Fox film executive declared dead two years later; body never found
Though missing Fox executive Gavin Smith’s body has never been found since he disappeared two years ago, a Los Angeles County sheriff’s detective says they have “physical evidence of his death.”
Sheriff’s officials said a public death certificate has been issued for Smith dated May 1, 2012 -- the same day he was last seen leaving a friend’s home in Ventura County’s Oak Park neighborhood.
Wearing purple athletic pants belonging to one of his sons, Smith drove away in his Mercedes, leaving behind a cellphone charger, shaving kit and other items.
In the months after Smith was last seen, officials insisted the case remained a missing person investigation. But then last year, investigators recovered Smith’s car from a Simi Valley storage facility, and they declared a jailed convicted drug dealer as a person of interest in what they termed a murder.
In the two years since Smith vanished, detectives say they have significant evidence that he was killed, but the case remained unresolved.
“We have physical evidence of his death,” Bill McSweeney, sheriff’s chief of the detective bureau, said Thursday. Smith’s body, though, has never been found, he said.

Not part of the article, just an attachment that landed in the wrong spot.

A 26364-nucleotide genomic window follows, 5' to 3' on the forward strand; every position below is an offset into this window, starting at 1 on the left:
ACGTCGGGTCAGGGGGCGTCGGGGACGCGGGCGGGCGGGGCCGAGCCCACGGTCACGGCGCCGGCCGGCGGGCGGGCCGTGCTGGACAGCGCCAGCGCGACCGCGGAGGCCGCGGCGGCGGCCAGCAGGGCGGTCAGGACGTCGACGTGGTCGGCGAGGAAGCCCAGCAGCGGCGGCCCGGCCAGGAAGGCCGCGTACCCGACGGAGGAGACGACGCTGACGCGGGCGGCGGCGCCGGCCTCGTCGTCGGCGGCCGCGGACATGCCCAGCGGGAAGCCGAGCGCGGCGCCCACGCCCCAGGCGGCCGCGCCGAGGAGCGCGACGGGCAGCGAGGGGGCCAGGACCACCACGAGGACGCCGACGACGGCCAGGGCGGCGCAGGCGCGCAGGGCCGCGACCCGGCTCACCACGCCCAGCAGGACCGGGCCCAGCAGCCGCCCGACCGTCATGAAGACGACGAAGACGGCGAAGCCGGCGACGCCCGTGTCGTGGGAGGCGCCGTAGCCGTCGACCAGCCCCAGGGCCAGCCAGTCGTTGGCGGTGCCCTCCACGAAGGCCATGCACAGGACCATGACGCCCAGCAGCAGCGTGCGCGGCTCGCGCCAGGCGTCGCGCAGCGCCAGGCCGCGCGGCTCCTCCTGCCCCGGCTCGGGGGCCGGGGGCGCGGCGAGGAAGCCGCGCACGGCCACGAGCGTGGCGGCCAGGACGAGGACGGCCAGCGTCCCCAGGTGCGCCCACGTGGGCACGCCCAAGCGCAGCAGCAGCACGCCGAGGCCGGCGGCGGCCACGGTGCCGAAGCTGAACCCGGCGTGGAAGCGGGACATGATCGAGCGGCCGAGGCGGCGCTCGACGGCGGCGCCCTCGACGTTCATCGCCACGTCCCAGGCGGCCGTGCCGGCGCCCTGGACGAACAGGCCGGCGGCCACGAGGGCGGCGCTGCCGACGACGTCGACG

After the car was found last year, sheriff’s Lt. Dave Dolson said, the condition of the vehicle along with statements from witnesses indicated Smith, who worked in Fox’s movie distribution department, had been killed.
Authorities said they believed the former UCLA basketball player was killed the same night he vanished and have issued a public death certificate for Smith dated May 1, 2012.
The storage unit where the car was found was later linked to a man named John Creech.
Creech is serving an eight-year jail term for drug-related offenses and has not spoken to detectives. His wife, though, said he her husband had a “relationship” with Smith, whom he met in rehab.
Creech was picked up by Glendale police in a February 2010 drug bust, when he allegedly sold bricks of cocaine to a man whose car contained more than 2,500 oxycodone tablets. He has since pleaded no contest to one count of selling and transporting cocaine.
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